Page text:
I have a feeling that opinion will be very much divided on this one. With very few roadworthy survivors around, a 1973 Toyota Corona Mark II Coupe is undoubtedly a rare car. But a purely stock example, even a hardtop coupe, doesn’t have massive collector-car value. So would you restore to stock or, like this owner, radically customize one?
The original Corona Mark II of 1968-1972 was an attempt to plug a hole in the lineup between the compact Corona and the luxurious Crown. Based on the Corona platform, the marginally larger Mark II combined some of the Crown’s upscale features with economical four-cylinder power.
Toyota moved the second-generation Mark II from the Corona platform to the larger X platform, but for some reason kept it badged as a ‘Corona Mark II’. Four- and six-cylinder power was offered outside of North America, where only a straight six could be had. The front styling of this 1973 has a distinctive split grille, which to my eyes looks more Mazda rotary than Toyota. With the Crown no longer available in North America, the six-cylinder Mark II now topped the Toyota line, and the second-generation’s bigger size and power offered buyers a nice, comfortable transition from an American car to a Japanese one.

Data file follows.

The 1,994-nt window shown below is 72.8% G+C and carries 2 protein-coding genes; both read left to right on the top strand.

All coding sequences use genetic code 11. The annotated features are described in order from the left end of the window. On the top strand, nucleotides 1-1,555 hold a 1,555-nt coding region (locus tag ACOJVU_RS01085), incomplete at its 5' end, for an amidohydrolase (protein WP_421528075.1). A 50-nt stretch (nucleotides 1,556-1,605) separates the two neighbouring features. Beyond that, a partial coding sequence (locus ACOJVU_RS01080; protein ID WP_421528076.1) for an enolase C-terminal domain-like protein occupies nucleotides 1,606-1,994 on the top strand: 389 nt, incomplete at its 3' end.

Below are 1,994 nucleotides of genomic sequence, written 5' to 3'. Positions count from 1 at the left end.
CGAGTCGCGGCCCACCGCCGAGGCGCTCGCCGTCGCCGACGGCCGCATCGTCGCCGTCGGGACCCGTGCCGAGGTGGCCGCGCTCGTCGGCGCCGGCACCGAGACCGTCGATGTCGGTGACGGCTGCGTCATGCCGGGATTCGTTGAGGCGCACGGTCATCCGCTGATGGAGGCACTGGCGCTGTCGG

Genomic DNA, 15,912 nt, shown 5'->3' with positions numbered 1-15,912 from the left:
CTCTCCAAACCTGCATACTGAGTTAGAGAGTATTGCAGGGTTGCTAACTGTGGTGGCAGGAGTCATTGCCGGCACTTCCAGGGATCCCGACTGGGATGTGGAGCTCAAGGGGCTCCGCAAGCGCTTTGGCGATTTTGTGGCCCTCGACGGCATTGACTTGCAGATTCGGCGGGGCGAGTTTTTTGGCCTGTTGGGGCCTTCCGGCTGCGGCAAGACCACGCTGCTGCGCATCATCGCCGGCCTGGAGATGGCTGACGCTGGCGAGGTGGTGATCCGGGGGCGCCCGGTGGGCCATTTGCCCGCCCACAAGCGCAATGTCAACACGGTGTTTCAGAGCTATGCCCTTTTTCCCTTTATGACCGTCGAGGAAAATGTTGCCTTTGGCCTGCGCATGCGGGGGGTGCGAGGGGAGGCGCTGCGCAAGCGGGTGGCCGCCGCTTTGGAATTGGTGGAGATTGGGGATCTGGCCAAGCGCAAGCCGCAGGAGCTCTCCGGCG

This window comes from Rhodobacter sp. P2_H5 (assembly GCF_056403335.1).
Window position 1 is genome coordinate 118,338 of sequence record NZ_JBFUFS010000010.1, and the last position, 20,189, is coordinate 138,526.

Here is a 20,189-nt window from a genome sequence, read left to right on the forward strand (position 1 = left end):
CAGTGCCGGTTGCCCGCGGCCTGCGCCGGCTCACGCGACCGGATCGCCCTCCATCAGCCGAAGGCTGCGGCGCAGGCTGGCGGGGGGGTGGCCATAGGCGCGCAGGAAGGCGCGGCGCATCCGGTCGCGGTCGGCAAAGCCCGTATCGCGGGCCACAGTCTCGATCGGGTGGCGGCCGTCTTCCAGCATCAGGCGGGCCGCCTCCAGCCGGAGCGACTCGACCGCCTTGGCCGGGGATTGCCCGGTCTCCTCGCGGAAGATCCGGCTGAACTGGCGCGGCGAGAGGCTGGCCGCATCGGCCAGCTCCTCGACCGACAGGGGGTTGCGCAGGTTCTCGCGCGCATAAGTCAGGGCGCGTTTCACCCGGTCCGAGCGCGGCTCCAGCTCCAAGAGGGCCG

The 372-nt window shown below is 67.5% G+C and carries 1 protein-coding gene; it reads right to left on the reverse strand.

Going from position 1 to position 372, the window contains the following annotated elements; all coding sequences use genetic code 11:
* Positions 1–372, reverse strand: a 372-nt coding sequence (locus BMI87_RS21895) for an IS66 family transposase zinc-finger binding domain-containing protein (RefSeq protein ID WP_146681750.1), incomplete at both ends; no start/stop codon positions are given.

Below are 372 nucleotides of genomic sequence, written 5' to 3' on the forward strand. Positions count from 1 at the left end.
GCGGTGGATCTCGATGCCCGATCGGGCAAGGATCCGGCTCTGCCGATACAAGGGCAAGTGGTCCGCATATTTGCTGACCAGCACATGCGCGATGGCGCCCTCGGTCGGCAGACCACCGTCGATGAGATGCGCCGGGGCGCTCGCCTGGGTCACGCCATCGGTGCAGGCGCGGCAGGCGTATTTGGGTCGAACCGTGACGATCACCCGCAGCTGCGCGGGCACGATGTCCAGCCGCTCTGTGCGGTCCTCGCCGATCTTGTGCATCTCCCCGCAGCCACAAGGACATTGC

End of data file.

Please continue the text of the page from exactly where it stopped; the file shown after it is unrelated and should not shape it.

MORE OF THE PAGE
The heart of any car is its motor, and it’s obvious this Corona Mark II has had a transplant. The original 2,563cc 4M inline six developed 122 hp, and would have been paired to either a four-speed manual or, more likely, a three-speed automatic. The result would have been reasonable performance and relaxed cruising. This example ups the ante significantly with a fuel-injected, turbocharged 7M-GTE inline six and matching five-speed manual. The 7M-TE is a more powerful relative of the old 4AM introduced in 1986. Displacing three liters (stock), it was rated at 232 hp. Easily tune-able after the factory head bolt torque specification is fixed, it’s capable of much more.
To go along with the engine swap, this Mark II has received a completely customized interior. The bright green color on the exterior and under the hood continues to make a strong impression inside as well. It’s likely that the steering wheel came from the same Toyota Supra that gave up its engine.
Fat fender flares, a trunk-mounted wing and flared rockers offer plenty of evidence that this Corona Mark II means business. It definitely diverges from the usual Toyota palette of period-popular browns and golds with its bright green color, which looks almost identical to the “Spirited Green” of my Mazda 2. Now, what judgement will be passed on this coupe by the CC readership?